And so, on a cold but sunny November afternoon, our model Amy joined me in creating Afternoon Embers. The wardrobe was sourced from TopShop, helping to create a free spirited coachella vibes of the 70s in the approximate period of Tarkovsky’s films. We explored the interior of an old brick building, stumbling into hidden treasures along the way. As the sun was beginning to set, the lighting was perfect as it peered through the hazy windows as though the light was providing Amy with a gentle embrace. With Amy’s dark dress and the shadows cast on Amy from the soft, orange light, the sun reminded me of embers burning in the night. This was how Afternoon Embers came to be. I won’t speak too much about the visual concept of the photo as I hope you will enjoy its emotions within. This photo was unedited and easily became one of my last and favourite photographs that I have taken this year. You can see it featured here.
A few people recently asked me about my old shoot: “Secrets of White Room” and were drawn by the compelling story. What does this series mean? I believe that photographs should be a representation of ideas that are relevant to the individual viewers, so I will not offer any definitive answers. On the other hand, I am happy to discuss how this conceptual art shoot came to be. An small excerpt is also available in the series featured on Art About Magazine Italy.
The origins of Secrets of White Room came one day back in 2008, when I had the day off to myself. On that day, I recall watching the continuous stream of people running to and from the subway train and thought – “Today, I am not like everyone else.” It was obvious why everyone was rushing to work. However, being one step removed from the system, I finally see the endless rat race in front of me, where people struggle to build their lives, with no end in sight. Likewise, the mental struggle mirrors the physical struggle all the same, as the never-ending journey entraps us in our minds. Money, opportunity, and the ultimate dream of one day escaping from the vicious system looms large over everyone’s minds.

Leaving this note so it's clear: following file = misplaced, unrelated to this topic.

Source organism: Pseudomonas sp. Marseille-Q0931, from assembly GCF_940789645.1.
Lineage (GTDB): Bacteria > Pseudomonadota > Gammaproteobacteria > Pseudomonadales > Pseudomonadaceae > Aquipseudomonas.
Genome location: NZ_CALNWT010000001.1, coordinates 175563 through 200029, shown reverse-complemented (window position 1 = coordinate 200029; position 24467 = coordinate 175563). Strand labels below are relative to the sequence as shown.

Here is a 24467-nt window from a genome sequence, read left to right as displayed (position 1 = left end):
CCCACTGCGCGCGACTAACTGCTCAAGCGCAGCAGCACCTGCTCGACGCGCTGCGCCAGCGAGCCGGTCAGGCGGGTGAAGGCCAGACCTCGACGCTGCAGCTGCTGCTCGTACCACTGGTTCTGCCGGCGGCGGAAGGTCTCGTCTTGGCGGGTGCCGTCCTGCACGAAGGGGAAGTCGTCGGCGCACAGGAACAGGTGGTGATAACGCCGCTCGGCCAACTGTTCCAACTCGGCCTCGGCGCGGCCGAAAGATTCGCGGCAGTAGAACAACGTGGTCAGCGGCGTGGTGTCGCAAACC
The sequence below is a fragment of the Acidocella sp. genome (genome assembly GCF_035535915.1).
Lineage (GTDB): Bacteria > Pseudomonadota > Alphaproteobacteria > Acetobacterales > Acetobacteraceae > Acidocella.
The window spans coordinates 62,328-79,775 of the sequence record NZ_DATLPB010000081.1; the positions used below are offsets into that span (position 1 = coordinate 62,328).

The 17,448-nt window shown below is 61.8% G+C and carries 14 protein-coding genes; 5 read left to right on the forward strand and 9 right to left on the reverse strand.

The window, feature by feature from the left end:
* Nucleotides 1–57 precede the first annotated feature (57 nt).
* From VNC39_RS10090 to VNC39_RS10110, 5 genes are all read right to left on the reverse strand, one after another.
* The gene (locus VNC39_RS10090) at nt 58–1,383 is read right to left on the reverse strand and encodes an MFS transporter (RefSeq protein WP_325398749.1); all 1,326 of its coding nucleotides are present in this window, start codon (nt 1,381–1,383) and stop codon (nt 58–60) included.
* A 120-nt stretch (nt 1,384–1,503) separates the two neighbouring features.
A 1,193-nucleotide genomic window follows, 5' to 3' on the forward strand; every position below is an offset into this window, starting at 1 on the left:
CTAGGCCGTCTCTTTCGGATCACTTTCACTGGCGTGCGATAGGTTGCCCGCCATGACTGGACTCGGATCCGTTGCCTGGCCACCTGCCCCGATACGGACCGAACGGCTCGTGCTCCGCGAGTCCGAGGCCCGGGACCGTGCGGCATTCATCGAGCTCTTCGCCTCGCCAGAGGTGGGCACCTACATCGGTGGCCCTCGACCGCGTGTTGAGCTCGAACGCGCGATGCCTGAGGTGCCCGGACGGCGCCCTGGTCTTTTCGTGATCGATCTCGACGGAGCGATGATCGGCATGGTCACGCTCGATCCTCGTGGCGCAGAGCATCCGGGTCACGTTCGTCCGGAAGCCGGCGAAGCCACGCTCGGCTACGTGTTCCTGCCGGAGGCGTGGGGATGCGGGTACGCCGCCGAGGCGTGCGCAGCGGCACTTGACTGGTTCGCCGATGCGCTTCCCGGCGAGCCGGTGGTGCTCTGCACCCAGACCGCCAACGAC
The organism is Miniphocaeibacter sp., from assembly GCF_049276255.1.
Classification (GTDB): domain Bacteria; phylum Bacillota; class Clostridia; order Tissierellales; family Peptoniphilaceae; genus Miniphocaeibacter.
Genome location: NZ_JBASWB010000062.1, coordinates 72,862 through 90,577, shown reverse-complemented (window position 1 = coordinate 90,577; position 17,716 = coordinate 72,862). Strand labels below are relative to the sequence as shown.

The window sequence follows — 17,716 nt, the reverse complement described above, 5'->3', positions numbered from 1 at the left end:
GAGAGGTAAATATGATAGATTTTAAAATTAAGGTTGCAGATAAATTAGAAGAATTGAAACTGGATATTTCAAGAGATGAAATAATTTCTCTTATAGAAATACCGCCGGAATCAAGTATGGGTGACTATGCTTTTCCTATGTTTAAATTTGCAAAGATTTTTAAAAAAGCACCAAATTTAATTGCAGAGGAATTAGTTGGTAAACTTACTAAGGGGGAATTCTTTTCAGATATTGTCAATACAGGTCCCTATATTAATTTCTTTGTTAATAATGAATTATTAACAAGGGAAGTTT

Over the years, similar ideas presented themselves to me in various facets of life, and the ideas of “truth and fiction” began to emerge. Do we really know who someone is? On a fundamental level, we do not question our familiarity with our closest friends, their likes, dislikes, and stories and moments we shared with them. Yet, on a deeper level, it is no mystery that everyone has deep inner secrets that remain unspoken, kept locked away, or even completely manipulated or forgotten as a natural reaction to cope with the past.
Secrets of White Room is a story of contrasts, symbolism, and a visual journey that follows the girl in the photos, laden with inherent contradictions within the series. The story is available in its entirety here:
I am excited to announce that my recent shoot “White Fox” has been published on Sticks and Stones Agency this week!
With this shoot, we had the gorgeous Shannon from B&M models and a wonderful new creative team to help make this beautiful shoot possible. When I look back upon these photos, it was a heartfelt reminder of what I enjoy most about photography – telling wonderful stories that are timeless. I love creating photos that are like a lingering dream, with a surreal cinematic vibe that also evokes a sense of nostalgia and inexplicable familiarity, and “White Fox” reaffirms that as we continue on the visual poetry journey: